Scottish beer in full flower
Heather ale, the secret weapon of the Picts, is still being brewed in Scotland, says Michael Jackson
"Chew on this sprig of heather," suggested Bruce Williams. "Now try this one. See! The bell heather is sweeter, but the ling heather has more perfume. Do you get the spiciness, the astringency?" Such matters are of great importance to Mr. Williams. He wants us to enjoy the flavours of this particular flower of Scotland.
People have appreciated the taste of heather since Neolithic times, when it was used in fermented drinks on the island of Rhum. Heather ale was probably the "magic potion" that rendered the Picts so frightening to the Romans, and it has never totally vanished. Marian McNeill's 1956 classic, The Scots Cellar, offers a lengthy discussion of the drink, and the 1978 Recipes from the Orkney Islands by Eileen Wolfe explains how it can be made.
The tradition of brewing as a culinary activity never died out in Scotland, unlike England. Bruce Williams likes to say that "he was born in a bucket of homebrew" -- his father had a shop supplying malted barley, hops (though not heather) and the equipment to turn them into beer. Today, Mr. Williams himself has homebrew shops in Aberdeen and Glasgow. He developed his own kit, Glenbrew, for the production of a typically malty Scottish ale, and sold it in the United States.
Inspired to make a brew that was even more Scottish, he hit upon the heather tradition.
One problem was to find a brewery small enough to make the modest batches he proposed. Heather ale was likely to be an acquired taste, and he did not envisage it flooding the country. The smallest brewery he could find was one established in 1989 in spare buildings in the railway station at Taynuilt, near Oban. He set out to pick the sprigs of heather -- just the flowery tip of the plant, about two inches long -- in the nearby Glen Lonan, with his children, Chris, aged eight, and Amy, who is five. But after a whole day's picking, they had only picked enough to make one four-barrel brew.
At the appointed hour, he found himself surrounded by a dozen triumphantly tired pickers grasping carrier bags, baskets and all manner of containers filled with heather.
So he advertised in the local paper, offering £2 a gallon for heather tips and inviting pickers to meet him at Oban pier. At the appointed hour, he found himself surrounded by a dozen triumphantly tired pickers grasping carrier bags, baskets and all manner of containers filled with heather. Since then, he has spent £3,000 on heather, most of it picked by students.
The first small brews were sold on draught in pubs, but to meet growing demand Mr. Williams has moved production to a larger brewery, Maclay's of Alloa. With distinctively hard water from the Ochil Hills and -- in the past -- local coal to fire the brew-kettles, Alloa once produced enough beer to ship down the Forth to Edinburgh and on to London. It was a famous beer town with at least five breweries at the turn of the century.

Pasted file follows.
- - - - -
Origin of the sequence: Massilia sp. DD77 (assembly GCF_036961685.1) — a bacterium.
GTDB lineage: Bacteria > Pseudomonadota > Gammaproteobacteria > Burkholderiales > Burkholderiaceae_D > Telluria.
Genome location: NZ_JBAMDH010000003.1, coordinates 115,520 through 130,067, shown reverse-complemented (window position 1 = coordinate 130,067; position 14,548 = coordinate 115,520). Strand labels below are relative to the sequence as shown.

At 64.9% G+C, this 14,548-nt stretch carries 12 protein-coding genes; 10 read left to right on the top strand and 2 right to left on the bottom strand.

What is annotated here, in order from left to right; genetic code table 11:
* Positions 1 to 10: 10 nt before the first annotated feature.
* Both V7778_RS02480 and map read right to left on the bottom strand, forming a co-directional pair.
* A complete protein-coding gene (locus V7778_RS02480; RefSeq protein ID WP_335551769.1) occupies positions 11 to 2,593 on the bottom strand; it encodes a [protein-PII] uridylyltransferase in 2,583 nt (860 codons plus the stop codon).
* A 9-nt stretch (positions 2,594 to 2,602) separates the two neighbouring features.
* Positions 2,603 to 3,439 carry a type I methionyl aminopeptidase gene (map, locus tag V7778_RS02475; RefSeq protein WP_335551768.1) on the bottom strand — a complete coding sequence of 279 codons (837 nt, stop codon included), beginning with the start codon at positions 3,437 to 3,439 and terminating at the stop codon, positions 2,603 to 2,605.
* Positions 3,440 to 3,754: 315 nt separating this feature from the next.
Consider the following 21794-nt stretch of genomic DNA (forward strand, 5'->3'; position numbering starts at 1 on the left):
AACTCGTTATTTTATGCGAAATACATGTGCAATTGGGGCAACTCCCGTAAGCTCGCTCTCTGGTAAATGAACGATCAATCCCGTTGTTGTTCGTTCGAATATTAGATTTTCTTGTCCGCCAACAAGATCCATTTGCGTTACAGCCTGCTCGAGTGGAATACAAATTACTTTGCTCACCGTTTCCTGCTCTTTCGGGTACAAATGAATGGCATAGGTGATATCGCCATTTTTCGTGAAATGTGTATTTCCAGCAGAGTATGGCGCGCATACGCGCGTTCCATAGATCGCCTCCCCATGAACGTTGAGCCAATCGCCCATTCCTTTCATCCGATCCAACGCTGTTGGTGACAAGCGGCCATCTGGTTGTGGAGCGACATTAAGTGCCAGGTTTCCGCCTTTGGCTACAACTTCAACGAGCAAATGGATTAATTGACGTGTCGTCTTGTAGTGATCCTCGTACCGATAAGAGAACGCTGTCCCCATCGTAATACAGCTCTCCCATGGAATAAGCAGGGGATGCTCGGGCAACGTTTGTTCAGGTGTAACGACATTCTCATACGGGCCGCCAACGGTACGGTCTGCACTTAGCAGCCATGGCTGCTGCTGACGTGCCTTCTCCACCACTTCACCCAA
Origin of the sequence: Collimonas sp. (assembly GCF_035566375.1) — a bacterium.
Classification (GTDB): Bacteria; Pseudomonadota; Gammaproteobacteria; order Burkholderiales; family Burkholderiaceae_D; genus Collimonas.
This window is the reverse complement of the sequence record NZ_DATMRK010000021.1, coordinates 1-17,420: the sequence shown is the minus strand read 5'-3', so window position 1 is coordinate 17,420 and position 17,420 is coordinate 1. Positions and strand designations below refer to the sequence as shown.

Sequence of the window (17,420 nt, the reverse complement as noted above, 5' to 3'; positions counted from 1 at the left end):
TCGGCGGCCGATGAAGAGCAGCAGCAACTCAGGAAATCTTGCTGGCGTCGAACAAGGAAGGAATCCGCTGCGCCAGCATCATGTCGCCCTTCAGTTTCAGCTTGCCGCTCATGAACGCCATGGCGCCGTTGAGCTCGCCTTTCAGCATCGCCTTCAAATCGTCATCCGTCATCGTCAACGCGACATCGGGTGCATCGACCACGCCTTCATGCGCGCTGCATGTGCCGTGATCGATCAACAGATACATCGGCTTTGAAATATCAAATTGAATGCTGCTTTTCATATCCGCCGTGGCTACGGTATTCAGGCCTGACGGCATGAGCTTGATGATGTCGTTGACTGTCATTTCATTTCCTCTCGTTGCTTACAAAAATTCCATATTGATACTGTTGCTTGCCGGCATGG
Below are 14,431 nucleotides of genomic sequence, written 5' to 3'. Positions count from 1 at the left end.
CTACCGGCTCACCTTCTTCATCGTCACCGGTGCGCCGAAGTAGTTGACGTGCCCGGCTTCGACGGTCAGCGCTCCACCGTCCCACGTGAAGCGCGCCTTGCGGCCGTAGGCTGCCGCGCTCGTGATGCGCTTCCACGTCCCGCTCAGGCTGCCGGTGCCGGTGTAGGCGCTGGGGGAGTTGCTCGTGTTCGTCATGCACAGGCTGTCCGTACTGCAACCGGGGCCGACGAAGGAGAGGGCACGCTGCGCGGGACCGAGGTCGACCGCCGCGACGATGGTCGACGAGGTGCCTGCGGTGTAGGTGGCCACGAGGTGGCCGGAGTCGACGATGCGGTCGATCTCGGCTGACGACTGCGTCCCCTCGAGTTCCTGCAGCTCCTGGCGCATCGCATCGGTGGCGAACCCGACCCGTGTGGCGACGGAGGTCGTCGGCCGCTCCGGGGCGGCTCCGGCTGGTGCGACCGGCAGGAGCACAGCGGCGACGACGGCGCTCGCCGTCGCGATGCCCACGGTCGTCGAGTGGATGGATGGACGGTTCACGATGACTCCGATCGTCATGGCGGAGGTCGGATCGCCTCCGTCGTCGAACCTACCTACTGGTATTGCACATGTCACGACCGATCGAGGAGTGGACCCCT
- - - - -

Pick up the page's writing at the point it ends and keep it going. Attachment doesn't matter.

Of the two remaining, one is owned by Carlsberg-Tetley, the other -- Maclay's -- is still independent. Behind an 1896 faćade in ink sandstone, it has a grist mill from the turn of the century, an 1870s brew-kettle and copper-lined fermenting vessels.
New management has encouraged such revived specialties as a chocolaty Oat Malt Stout, and a seasonal fruit beer using raspberries from Perthshire. Now it is producing 50-barrel batches of Mr. Williams' creation, enough to put the brew into bottles for sale in specialty beer shops on both sides of the border.
The beer begins conventionally enough, with barley malted in Berwick; then the sprigs of heather flowers are added as though they were hops, to impart aroma and dryness. They also provide, albeit to a very small degree, further fermentable sugars in the from of nectar. Their perfume is not carried through as assertively as Mr. Williams would like, and he has been working on this problem. The hot brew is also filtered through a bed of heather tips. There are five parts of barley malt to one of heather.
He does, now, employ some hops as a concession to modern times and, in another such compromise, has eschewed the use of sea water.
The family recipe, which Mr. Williams reckons is 10 generations old, calls for the addition of ginger. For a time, he also added shoots of bog myrtle, another traditional ingredient, but found this excessively medicinal. He does, now, employ some hops as a concession to modern times and, in another such compromise, has eschewed the use of sea water.
The beer has a delightfully refractive amber colour, a flowery-fruity bouquet and an almost oily firmness of body with spice and apple notes in its dry, almost wine-like finish. Its alcohol content is 5 per cent, and it is labelled Leann Fraoch, which is Gaelic for heather ale.
I am laying down a case for Hogmanay. Buy now, while stocks last -- the ling heather is long out of blossom, and will not flower again for the brewer until July.
For further information, contact: Fraoch Heather Ale, 736 Dumbarton Road, Glasgo (041 339 3479).
Published Online: OCT 1, 1997
Published in Print: DEC 18, 1993
In: The Independent
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